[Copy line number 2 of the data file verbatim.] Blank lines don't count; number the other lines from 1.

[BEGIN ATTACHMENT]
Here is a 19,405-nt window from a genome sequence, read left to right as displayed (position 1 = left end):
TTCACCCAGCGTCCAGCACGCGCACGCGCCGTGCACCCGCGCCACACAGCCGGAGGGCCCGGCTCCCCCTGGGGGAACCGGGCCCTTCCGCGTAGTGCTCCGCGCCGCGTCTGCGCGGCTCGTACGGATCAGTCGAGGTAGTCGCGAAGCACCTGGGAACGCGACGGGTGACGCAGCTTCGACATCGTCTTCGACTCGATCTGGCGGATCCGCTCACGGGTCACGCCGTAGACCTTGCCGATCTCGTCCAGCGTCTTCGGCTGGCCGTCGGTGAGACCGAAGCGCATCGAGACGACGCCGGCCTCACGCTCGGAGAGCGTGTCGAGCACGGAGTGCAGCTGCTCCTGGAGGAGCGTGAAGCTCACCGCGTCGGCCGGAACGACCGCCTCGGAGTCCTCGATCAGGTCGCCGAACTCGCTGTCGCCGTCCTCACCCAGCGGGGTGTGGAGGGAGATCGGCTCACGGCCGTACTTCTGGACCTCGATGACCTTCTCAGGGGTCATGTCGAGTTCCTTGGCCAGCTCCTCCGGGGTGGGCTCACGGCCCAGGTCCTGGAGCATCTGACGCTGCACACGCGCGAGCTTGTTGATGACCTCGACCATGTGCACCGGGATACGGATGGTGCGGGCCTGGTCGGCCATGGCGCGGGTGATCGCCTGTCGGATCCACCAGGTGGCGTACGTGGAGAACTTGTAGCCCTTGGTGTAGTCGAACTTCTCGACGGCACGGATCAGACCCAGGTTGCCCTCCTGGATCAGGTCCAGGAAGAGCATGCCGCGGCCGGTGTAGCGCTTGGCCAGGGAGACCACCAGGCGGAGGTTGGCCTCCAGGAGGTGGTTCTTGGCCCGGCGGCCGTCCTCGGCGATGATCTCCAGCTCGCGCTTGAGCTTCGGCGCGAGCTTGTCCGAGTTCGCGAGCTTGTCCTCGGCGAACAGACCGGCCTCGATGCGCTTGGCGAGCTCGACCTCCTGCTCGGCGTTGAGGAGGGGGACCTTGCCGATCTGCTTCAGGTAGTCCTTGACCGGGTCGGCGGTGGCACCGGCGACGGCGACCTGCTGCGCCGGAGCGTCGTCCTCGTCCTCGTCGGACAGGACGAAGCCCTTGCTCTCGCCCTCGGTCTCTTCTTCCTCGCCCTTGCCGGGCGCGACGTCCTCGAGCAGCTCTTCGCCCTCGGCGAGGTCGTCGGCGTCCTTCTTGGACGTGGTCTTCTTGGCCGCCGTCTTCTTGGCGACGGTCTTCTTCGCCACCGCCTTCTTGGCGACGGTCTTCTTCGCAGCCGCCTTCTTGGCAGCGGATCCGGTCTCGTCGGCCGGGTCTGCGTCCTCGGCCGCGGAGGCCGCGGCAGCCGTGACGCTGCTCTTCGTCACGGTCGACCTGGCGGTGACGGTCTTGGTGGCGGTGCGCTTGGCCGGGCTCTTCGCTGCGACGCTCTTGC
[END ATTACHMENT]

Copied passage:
TTCACCCAGCGTCCAGCACGCGCACGCGCCGTGCACCCGCGCCACACAGCCGGAGGGCCCGGCTCCCCCTGGGGGAACCGGGCCCTTCCGCGTAGTGCTCCGCGCCGCGTCTGCGCGGCTCGTACGGATCAGTCGAGGTAGTCGCGAAGCACCTGGGAACGCGACGGGTGACGCAGCTTCGACATCGTCTTCGACTCGATCTGGCGGATCCGCTCACGGGTCACGCCGTAGACCTTGCCGATCTCGTCCAGCGTCTTCGGCTGGCCGTCGGTGAGACCGAAGCGCATCGAGACGACGCCGGCCTCACGCTCGGAGAGCGTGTCGAGCACGGAGTGCAGCTGCTCCTGGAGGAGCGTGAAGCTCACCGCGTCGGCCGGAACGACCGCCTCGGAGTCCTCGATCAGGTCGCCGAACTCGCTGTCGCCGTCCTCACCCAGCGGGGTGTGGAGGGAGATCGGCTCACGGCCGTACTTCTGGACCTCGATGACCTTCTCAGGGGTCATGTCGAGTTCCTTGGCCAGCTCCTCCGGGGTGGGCTCACGGCCCAGGTCCTGGAGCATCTGACGCTGCACACGCGCGAGCTTGTTGATGACCTCGACCATGTGCACCGGGATACGGATGGTGCGGGCCTGGTCGGCCATGGCGCGGGTGATCGCCTGTCGGATCCACCAGGTGGCGTACGTGGAGAACTTGTAGCCCTTGGTGTAGTCGAACTTCTCGACGGCACGGATCAGACCCAGGTTGCCCTCCTGGATCAGGTCCAGGAAGAGCATGCCGCGGCCGGTGTAGCGCTTGGCCAGGGAGACCACCAGGCGGAGGTTGGCCTCCAGGAGGTGGTTCTTGGCCCGGCGGCCGTCCTCGGCGATGATCTCCAGCTCGCGCTTGAGCTTCGGCGCGAGCTTGTCCGAGTTCGCGAGCTTGTCCTCGGCGAACAGACCGGCCTCGATGCGCTTGGCGAGCTCGACCTCCTGCTCGGCGTTGAGGAGGGGGACCTTGCCGATCTGCTTCAGGTAGTCCTTGACCGGGTCGGCGGTGGCACCGGCGACGGCGACCTGCTGCGCCGGAGCGTCGTCCTCGTCCTCGTCGGACAGGACGAAGCCCTTGCTCTCGCCCTCGGTCTCTTCTTCCTCGCCCTTGCCGGGCGCGACGTCCTCGAGCAGCTCTTCGCCCTCGGCGAGGTCGTCGGCGTCCTTCTTGGACGTGGTCTTCTTGGCCGCCGTCTTCTTGGCGACGGTCTTCTTCGCCACCGCCTTCTTGGCGACGGTCTTCTTCGCAGCCGCCTTCTTGGCAGCGGATCCGGTCTCGTCGGCCGGGTCTGCGTCCTCGGCCGCGGAGGCCGCGGCAGCCGTGACGCTGCTCTTCGTCACGGTCGACCTGGCGGTGACGGTCTTGGTGGCGGTGCGCTTGGCCGGGCTCTTCGCTGCGACGCTCTTGC